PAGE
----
Atopic Dermatitis and the Role of the Skin Microbiome in Choosing Prevention, Treatment, and Maintenance Options

Hilary Baldwin, Crystal Aguh, Anneke Andriessen*, Latanya Benjamin, Aaron S. Farberg, Deirdre Hooper, Joseph L. Jorizzo, Peter A. Lio, Brook Tlougan, Heather C. Woolery-Lloyd, Joshua Zeichner

*Corresponding author for this work

Research output: Contribution to journalArticlepeer-review

11 Scopus citations

Abstract

Background: Atopic dermatitis (AD) is a common skin condition characterized by disturbed barrier function, skin inflammation, and cutaneous dysbiosis. Clinically, it manifests as chronic-recurrent xerosis, pruritus, and erythematous lesions. Its pathophysiology is complex, making the selection of appropriate treatment optio ns a task. Aim: To share insights gained from a literature review and discussions with experts in dermatology on key factors related to the prevention, treatment, and management of AD in relation to the skin microbio me. Methods: Results from an expert panel were summarized and discussed to provide updated recommendations for the treatment and maintenance of AD. Results: Evidence supports a strategy for managing inflammatory skin diseases with a selenium-rich post-biotic thermal water and biomass containing moisturizer. The moisturizer helps to restore homeostasis of the skin, re-populate a diverse microbiome, encourage the growth of commensal bacteria, and improve barrier function and symptoms of AD. Conclusions: Normalization of skin microbiome diversity using a topical moisturizer containing post-biotic aqua and biomass may offer a valuable option for the treatment and maintenance of inflammatory skin diseases. Clinicians should discuss the benefits of this treatment in the context of a full AD management program that covers prevention, active treatment, and maintenance.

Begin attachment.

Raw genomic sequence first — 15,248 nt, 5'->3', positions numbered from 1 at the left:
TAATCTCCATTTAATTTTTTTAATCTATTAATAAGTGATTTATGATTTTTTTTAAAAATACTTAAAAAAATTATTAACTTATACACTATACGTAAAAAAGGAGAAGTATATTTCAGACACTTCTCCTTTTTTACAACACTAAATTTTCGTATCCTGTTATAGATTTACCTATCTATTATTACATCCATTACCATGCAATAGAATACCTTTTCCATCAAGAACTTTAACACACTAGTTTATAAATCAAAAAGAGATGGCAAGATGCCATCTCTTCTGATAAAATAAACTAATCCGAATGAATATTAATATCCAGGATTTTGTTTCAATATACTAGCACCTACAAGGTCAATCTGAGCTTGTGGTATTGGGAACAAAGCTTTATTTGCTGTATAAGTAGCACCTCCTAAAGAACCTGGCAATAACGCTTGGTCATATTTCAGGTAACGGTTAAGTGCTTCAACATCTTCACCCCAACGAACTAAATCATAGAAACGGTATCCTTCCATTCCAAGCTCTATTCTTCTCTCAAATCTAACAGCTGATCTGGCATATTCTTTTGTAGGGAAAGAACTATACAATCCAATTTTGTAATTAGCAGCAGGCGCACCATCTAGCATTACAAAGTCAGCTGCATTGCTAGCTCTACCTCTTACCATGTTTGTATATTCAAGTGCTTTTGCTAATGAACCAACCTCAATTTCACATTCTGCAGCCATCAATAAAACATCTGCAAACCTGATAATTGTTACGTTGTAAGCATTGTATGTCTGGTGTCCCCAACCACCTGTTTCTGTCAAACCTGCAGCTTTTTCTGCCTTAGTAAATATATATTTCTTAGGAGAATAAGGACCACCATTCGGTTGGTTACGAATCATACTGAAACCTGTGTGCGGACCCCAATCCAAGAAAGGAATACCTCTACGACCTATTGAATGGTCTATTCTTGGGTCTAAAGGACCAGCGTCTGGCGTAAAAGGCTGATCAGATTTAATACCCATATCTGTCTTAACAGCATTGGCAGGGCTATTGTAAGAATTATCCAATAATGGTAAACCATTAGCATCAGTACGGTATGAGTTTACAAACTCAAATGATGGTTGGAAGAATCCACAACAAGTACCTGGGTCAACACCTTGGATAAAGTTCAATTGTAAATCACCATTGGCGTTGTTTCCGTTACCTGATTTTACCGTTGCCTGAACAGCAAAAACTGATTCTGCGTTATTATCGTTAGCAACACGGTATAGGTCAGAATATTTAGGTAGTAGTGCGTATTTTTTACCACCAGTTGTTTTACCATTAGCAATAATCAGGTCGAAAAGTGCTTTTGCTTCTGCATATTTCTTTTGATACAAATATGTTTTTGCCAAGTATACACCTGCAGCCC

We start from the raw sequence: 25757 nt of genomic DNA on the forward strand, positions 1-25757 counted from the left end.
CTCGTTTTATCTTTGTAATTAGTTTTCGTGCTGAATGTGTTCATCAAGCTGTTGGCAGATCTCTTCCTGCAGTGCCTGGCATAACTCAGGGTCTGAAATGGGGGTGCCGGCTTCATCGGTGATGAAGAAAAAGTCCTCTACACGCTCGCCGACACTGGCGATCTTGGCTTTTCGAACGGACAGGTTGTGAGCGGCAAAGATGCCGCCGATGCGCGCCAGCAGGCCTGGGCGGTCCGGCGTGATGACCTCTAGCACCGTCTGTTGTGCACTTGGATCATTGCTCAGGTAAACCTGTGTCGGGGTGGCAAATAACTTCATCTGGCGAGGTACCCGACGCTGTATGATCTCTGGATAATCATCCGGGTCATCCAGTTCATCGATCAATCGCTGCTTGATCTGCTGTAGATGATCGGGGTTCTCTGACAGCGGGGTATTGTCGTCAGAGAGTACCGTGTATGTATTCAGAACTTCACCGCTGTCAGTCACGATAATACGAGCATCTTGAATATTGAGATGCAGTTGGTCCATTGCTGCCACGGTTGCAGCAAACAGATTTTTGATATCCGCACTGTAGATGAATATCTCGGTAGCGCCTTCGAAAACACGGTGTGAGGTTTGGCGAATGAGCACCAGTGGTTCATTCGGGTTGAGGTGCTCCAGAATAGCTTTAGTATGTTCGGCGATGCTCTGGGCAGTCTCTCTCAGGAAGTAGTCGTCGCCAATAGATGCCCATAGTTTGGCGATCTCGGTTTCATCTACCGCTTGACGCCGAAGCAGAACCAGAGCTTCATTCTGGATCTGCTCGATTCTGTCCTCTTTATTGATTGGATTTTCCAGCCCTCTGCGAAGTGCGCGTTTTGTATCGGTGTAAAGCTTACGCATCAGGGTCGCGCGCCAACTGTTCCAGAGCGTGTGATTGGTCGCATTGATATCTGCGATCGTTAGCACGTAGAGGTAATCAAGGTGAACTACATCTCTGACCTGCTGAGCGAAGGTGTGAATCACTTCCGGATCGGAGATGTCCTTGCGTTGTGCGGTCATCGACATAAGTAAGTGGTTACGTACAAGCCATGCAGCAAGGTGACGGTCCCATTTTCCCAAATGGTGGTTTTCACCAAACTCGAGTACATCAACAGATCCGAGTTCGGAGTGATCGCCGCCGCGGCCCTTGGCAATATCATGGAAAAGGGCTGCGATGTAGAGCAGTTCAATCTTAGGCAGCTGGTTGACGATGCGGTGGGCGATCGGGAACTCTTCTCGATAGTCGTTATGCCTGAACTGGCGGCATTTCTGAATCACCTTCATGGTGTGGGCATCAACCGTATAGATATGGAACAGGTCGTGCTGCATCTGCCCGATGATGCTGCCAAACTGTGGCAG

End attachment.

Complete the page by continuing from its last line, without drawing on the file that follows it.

Original languageEnglish (US)
Pages (from-to)935-940
Number of pages6
JournalJournal of Drugs in Dermatology
Volume19
Issue number10
DOIs
StatePublished - Oct 2020

ASJC Scopus subject areas

  • General Medicine

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